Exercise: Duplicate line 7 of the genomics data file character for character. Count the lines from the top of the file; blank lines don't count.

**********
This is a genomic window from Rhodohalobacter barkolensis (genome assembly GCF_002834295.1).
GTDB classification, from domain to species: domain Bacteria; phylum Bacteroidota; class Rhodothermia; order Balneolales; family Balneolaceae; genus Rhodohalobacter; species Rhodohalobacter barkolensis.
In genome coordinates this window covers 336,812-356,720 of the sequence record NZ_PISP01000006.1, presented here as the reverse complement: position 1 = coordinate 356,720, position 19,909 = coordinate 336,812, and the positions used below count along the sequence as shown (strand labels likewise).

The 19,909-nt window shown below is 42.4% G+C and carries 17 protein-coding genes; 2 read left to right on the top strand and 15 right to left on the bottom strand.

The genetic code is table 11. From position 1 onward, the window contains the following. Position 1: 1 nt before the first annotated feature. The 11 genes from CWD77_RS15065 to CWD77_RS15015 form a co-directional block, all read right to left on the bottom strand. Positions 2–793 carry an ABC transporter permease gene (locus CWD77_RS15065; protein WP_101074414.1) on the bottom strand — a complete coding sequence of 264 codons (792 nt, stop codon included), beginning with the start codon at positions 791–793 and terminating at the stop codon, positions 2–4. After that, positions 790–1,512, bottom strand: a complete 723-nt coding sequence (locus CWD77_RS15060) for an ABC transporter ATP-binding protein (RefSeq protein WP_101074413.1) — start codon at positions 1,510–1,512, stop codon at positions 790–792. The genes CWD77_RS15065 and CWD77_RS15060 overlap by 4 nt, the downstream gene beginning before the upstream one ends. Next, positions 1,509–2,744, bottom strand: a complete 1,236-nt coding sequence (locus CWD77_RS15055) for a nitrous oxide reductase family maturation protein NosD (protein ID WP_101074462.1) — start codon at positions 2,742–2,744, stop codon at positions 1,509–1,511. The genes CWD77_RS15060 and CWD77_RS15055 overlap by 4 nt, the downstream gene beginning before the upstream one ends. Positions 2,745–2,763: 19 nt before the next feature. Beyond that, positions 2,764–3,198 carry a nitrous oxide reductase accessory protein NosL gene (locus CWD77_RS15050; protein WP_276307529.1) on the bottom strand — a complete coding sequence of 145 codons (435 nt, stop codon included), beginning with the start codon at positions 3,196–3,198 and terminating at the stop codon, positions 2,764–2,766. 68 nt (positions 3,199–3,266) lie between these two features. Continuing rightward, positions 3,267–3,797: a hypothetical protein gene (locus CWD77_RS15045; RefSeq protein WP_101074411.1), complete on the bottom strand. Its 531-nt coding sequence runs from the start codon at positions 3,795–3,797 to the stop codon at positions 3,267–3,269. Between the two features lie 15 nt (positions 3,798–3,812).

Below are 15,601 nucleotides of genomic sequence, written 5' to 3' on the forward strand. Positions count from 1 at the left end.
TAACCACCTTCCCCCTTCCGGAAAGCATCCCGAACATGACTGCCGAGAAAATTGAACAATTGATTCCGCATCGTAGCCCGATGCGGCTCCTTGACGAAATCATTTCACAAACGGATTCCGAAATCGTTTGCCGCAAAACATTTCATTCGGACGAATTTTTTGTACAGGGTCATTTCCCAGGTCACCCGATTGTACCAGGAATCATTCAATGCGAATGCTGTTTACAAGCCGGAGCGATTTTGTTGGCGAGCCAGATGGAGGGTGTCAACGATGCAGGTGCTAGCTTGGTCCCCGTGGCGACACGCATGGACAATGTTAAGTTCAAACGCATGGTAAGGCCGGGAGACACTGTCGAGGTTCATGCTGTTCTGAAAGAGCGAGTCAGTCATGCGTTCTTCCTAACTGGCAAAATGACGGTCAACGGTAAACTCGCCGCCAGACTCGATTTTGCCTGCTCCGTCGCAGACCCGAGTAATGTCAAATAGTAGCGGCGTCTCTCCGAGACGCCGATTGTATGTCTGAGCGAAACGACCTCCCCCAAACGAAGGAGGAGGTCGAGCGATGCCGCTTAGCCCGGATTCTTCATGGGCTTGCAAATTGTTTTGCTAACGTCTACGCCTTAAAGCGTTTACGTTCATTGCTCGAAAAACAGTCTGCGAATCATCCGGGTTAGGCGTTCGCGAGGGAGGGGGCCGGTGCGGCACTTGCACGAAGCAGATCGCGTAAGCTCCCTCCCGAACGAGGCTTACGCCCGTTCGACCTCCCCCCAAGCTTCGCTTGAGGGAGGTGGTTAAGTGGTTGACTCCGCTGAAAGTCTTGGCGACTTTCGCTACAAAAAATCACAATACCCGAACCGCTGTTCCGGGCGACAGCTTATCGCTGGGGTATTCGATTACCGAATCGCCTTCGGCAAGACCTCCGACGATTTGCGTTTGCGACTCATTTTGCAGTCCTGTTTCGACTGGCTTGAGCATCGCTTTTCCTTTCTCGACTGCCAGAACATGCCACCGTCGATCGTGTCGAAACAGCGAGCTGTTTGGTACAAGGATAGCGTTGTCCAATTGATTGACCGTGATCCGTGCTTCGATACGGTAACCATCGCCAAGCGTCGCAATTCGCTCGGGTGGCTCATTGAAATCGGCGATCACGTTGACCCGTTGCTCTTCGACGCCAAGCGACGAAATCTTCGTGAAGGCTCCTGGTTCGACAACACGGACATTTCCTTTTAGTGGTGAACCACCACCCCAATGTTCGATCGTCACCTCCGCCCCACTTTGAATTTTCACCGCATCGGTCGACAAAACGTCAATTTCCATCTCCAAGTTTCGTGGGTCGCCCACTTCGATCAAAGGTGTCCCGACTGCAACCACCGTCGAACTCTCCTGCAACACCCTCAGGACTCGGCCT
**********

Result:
TAACCACCTTCCCCCTTCCGGAAAGCATCCCGAACATGACTGCCGAGAAAATTGAACAATTGATTCCGCATCGTAGCCCGATGCGGCTCCTTGACGAAATCATTTCACAAACGGATTCCGAAATCGTTTGCCGCAAAACATTTCATTCGGACGAATTTTTTGTACAGGGTCATTTCCCAGGTCACCCGATTGTACCAGGAATCATTCAATGCGAATGCTGTTTACAAGCCGGAGCGATTTTGTTGGCGAGCCAGATGGAGGGTGTCAACGATGCAGGTGCTAGCTTGGTCCCCGTGGCGACACGCATGGACAATGTTAAGTTCAAACGCATGGTAAGGCCGGGAGACACTGTCGAGGTTCATGCTGTTCTGAAAGAGCGAGTCAGTCATGCGTTCTTCCTAACTGGCAAAATGACGGTCAACGGTAAACTCGCCGCCAGACTCGATTTTGCCTGCTCCGTCGCAGACCCGAGTAATGTCAAATAGTAGCGGCGTCTCTCCGAGACGCCGATTGTATGTCTGAGCGAAACGACCTCCCCCAAACGAAGGAGGAGGTCGAGCGATGCCGCTTAGCCCGGATTCTTCATGGGCTTGCAAATTGTTTTGCTAACGTCTACGCCTTAAAGCGTTTACGTTCATTGCTCGAAAAACAGTCTGCGAATCATCCGGGTTAGGCGTTCGCGAGGGAGGGGGCCGGTGCGGCACTTGCACGAAGCAGATCGCGTAAGCTCCCTCCCGAACGAGGCTTACGCCCGTTCGACCTCCCCCCAAGCTTCGCTTGAGGGAGGTGGTTAAGTGGTTGACTCCGCTGAAAGTCTTGGCGACTTTCGCTACAAAAAATCACAATACCCGAACCGCTGTTCCGGGCGACAGCTTATCGCTGGGGTATTCGATTACCGAATCGCCTTCGGCAAGACCTCCGACGATTTGCGTTTGCGACTCATTTTGCAGTCCTGTTTCGACTGGCTTGAGCATCGCTTTTCCTTTCTCGACTGCCAGAACATGCCACCGTCGATCGTGTCGAAACAGCGAGCTGTTTGGTACAAGGATAGCGTTGTCCAATTGATTGACCGTGATCCGTGCTTCGATACGGTAACCATCGCCAAGCGTCGCAATTCGCTCGGGTGGCTCATTGAAATCGGCGATCACGTTGACCCGTTGCTCTTCGACGCCAAGCGACGAAATCTTCGTGAAGGCTCCTGGTTCGACAACACGGACATTTCCTTTTAGTGGTGAACCACCACCCCAATGTTCGATCGTCACCTCCGCCCCACTTTGAATTTTCACCGCATCGGTCGACAAAACGTCAATTTCCATCTCCAAGTTTCGTGGGTCGCCCACTTCGATCAAAGGTGTCCCGACTGCAACCACCGTCGAACTCTCCTGCAACACCCTCAGGACTCGGCCT